- The Washington Times - Saturday, July 15, 2006

Colby Ellis, like most 12-year-old boys, loves video games. However, Colby doesn’t just indiscriminately shoot up the bad guys as they dash across the screen. He takes pride in the weapon his virtual character holds.

Thus, it’s not surprising to find him fascinated by the medieval weapons in the “Castles of the Crusades” exhibit at the National Geographic Museum at Explorers Hall. The New Hampshire resident stopped at the exhibit recently during a tour of the District with his grandmother.

The exhibit features a miniature replica of a castle siege, including weapons such as the scorpion — a huge bow that shoots arrows — and the classic battering ram.

Colby energetically explains to his grandmother, Betsy Tyrol, how the siege-engine catapult functions.

“Normally, catapults use spring power, but this siege-engine catapult is powered by weight,” Colby says, pointing to the model of the weapon in the exhibition hall. Colby not only knows how far the catapult can launch rocks over the castle walls, he knows the French word for it, as well: “Trebuchet” rolls off his tongue.

The exhibit was constructed for the museum by the International Castle Research Society, a benefit society that studies castles from 800 to 1400 and then builds models of them.

Constructed under the guidance of German architect Bernhard Siepen, the exhibit is aptly subtitled “A View in Miniature” because the catapult and other models are built on a 1:25 scale of the actual size.

The replica depicting the splendid Syrian castle Crac des Chevaliers includes more than 2,000 hand-painted figurines shown engaged in various aspects of castle life — eating at luxurious banquet tables, soaking in Romanesque baths and, most important, defending the fortress against the invading enemy.

“When a castle is under siege for any length of time, the community still has to eat, drink and sleep at some point — and so do the attackers,” says Susan Norton, director of the National Geographic Museum at Explorers Hall, referring to the activities depicted in the castle replica. “There’s a whole industry that goes along with it, including the torture chambers and bakers.”

In fact, this castle is depicted so accurately that visitor Chris Rosenkrans, 21, immediately peers over the castle walls upon entering the museum.

“It’s fantastic,” he says, easily recognizing this replica as the castle he visited six months earlier on a trip to Syria. Mr. Rosenkrans says the Crac des Chevaliers, otherwise known as the Fortress of the Knights, is the most famous castle still standing, dating to 1271.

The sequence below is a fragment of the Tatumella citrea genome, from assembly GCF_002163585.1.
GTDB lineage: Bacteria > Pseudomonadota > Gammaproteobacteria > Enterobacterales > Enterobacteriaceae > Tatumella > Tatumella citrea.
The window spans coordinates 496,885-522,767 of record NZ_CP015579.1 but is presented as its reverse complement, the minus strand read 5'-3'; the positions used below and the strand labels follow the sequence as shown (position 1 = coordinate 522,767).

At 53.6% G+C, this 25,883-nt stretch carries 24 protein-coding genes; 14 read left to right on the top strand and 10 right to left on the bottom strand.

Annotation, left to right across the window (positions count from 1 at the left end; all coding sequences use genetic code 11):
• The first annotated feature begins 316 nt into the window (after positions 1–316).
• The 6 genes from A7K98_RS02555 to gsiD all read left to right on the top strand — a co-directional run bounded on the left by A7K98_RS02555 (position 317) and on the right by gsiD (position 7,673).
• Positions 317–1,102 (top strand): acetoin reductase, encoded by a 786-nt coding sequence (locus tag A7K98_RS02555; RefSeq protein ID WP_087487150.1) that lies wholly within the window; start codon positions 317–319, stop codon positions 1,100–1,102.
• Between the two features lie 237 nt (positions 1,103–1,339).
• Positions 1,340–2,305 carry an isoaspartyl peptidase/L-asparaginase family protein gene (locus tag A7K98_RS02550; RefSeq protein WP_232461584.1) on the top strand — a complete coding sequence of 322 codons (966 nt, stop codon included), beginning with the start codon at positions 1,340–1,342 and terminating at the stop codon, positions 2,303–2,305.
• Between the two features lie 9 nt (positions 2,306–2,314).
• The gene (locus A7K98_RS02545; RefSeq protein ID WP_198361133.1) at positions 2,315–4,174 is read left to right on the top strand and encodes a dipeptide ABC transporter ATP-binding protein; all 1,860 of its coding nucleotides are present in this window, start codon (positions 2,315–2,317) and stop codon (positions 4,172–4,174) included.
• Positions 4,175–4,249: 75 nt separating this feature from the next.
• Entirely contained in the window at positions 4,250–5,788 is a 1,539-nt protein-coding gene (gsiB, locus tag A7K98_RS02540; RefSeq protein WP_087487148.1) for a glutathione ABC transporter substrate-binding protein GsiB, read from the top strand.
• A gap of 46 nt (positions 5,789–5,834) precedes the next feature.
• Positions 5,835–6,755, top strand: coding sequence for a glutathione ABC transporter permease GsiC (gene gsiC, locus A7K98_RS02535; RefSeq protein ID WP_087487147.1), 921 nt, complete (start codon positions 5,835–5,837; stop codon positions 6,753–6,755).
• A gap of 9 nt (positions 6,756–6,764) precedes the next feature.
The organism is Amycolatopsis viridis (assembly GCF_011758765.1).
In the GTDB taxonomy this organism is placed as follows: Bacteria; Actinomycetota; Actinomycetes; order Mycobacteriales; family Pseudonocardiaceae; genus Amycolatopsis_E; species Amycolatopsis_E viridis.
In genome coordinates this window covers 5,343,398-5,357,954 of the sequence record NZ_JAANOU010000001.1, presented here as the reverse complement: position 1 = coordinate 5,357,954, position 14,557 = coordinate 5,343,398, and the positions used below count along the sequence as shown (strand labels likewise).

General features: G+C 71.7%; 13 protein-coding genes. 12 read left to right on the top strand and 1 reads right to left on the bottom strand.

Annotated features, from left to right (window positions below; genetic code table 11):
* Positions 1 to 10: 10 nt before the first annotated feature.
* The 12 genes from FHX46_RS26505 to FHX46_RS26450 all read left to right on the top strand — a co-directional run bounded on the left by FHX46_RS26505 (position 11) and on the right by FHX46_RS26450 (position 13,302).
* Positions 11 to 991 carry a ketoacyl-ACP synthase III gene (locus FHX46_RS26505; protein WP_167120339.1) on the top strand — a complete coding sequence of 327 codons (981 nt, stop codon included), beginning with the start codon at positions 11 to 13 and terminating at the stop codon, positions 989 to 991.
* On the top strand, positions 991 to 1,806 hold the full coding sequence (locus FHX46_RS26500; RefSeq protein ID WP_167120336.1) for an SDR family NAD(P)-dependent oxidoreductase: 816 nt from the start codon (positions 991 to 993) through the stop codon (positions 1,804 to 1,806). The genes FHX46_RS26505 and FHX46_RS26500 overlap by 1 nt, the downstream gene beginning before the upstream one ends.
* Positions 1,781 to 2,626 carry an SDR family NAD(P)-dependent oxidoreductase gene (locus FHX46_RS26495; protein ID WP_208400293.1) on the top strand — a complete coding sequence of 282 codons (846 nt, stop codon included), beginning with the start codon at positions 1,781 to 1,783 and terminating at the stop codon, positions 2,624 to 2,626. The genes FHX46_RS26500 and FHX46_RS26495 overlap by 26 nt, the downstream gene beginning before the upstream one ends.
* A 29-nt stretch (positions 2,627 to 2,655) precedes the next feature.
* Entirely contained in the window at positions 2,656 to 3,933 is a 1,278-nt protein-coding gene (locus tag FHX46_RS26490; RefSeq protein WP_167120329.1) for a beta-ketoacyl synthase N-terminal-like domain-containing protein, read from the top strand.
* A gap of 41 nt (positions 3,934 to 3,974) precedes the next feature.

“I recommend for people to go and actually visit these places,” Mr. Rosenkrans says. “There are these fantastic wonders that people don’t ever hear about.”

The model of the castle depicts a siege, which was a common and bloody practice during the crusades for groups such as the Latins and the Muslims who fought to control the Holy Land, according to exhibit labels.

Beside the castle sprawls the other main attraction in the exhibit: “In the Backstreets of the Bazaar.” This model depicts in amazing detail the workings of the public and private lives of the medieval community, truly giving visitors “a moment in time,” Ms. Norton says. One can see the butcher shop complete with bloody knives, fruit piled in baskets and elephants carrying men with their trunks.

“We like to tell people about something that will come as a surprise to them,” she says.

The European feel of the castles and the Middle Eastern bustle of the bazaar reflect the intersection of two cultures during the crusades, Ms. Norton says.

Betsy Folkins, an Iowa resident who used to live in the District, lived in the Middle East during the Lebanese civil war. Because of the unrest in Lebanon at that time, she was not permitted to tour many of the castles that are featured in the exhibit. Now, Ms. Folkins has the chance to revisit, if only through the photographs and displays at the exhibit, such famous castles as Belvoir, which stands in modern-day Israel.

“This is just amazing. It’s so well-done,” Ms. Folkins says.

Certainly the 5 years the International Castle Research Society spent studying the Crac des Chevaliers shows in the intricate craftsmanship and detail. After the research was complete, the team constructed the model castle and shipped it in sea crates from Germany. The replica possesses the “authenticity and craftsmanship to carry it through,” Ms. Norton says.

“If there is a man on that parapet, that’s because there really was a man on that parapet,” she says.

The museum is the first venue in the United States to feature this castle.

Young Colby is taking advantage of the museum’s access into the medieval world, where catapults, moats and knights were a part of everyday life. As he leads his grandmother down the hall, he can be heard explaining the various methods of invasion or defense.

Apparently, some video games do more than numb the brain; some may provoke curiosity about another world.


Location: The National Geographic Museum at Explorers Hall is at 1145 17th St. NW, Washington D.C. 20036.

Hours: 9 a.m. to 5 p.m. Mondays through Saturdays and holidays; and 10 a.m. to 5 p.m. Sundays, through Sept. 4.

Admission: Free

Information: 202/857-7588 or www.nationalgeographic.com/museum.

Notes: Other exhibits at the National Geographic Museum at Explorers Hall include:

• “Soccer: Planet at Play,” through Oct 29.

• “One World, One Tribe: Photographs by Reza,” through Oct. 9.

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